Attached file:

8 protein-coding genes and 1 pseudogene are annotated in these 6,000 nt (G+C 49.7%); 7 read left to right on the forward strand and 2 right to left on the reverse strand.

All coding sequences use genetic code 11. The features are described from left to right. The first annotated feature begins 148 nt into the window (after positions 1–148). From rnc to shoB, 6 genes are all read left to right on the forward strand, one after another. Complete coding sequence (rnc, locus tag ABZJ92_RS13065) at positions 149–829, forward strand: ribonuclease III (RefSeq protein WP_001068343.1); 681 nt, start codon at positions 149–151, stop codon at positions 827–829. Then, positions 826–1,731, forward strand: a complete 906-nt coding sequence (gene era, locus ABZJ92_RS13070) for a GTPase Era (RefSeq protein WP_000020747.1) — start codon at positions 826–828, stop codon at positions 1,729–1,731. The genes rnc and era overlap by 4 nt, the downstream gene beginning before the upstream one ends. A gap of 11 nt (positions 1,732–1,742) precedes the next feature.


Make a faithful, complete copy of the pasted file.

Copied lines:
8 protein-coding genes and 1 pseudogene are annotated in these 6,000 nt (G+C 49.7%); 7 read left to right on the forward strand and 2 right to left on the reverse strand.

All coding sequences use genetic code 11. The features are described from left to right. The first annotated feature begins 148 nt into the window (after positions 1–148). From rnc to shoB, 6 genes are all read left to right on the forward strand, one after another. Complete coding sequence (rnc, locus tag ABZJ92_RS13065) at positions 149–829, forward strand: ribonuclease III (RefSeq protein WP_001068343.1); 681 nt, start codon at positions 149–151, stop codon at positions 827–829. Then, positions 826–1,731, forward strand: a complete 906-nt coding sequence (gene era, locus ABZJ92_RS13070) for a GTPase Era (RefSeq protein WP_000020747.1) — start codon at positions 826–828, stop codon at positions 1,729–1,731. The genes rnc and era overlap by 4 nt, the downstream gene beginning before the upstream one ends. A gap of 11 nt (positions 1,732–1,742) precedes the next feature.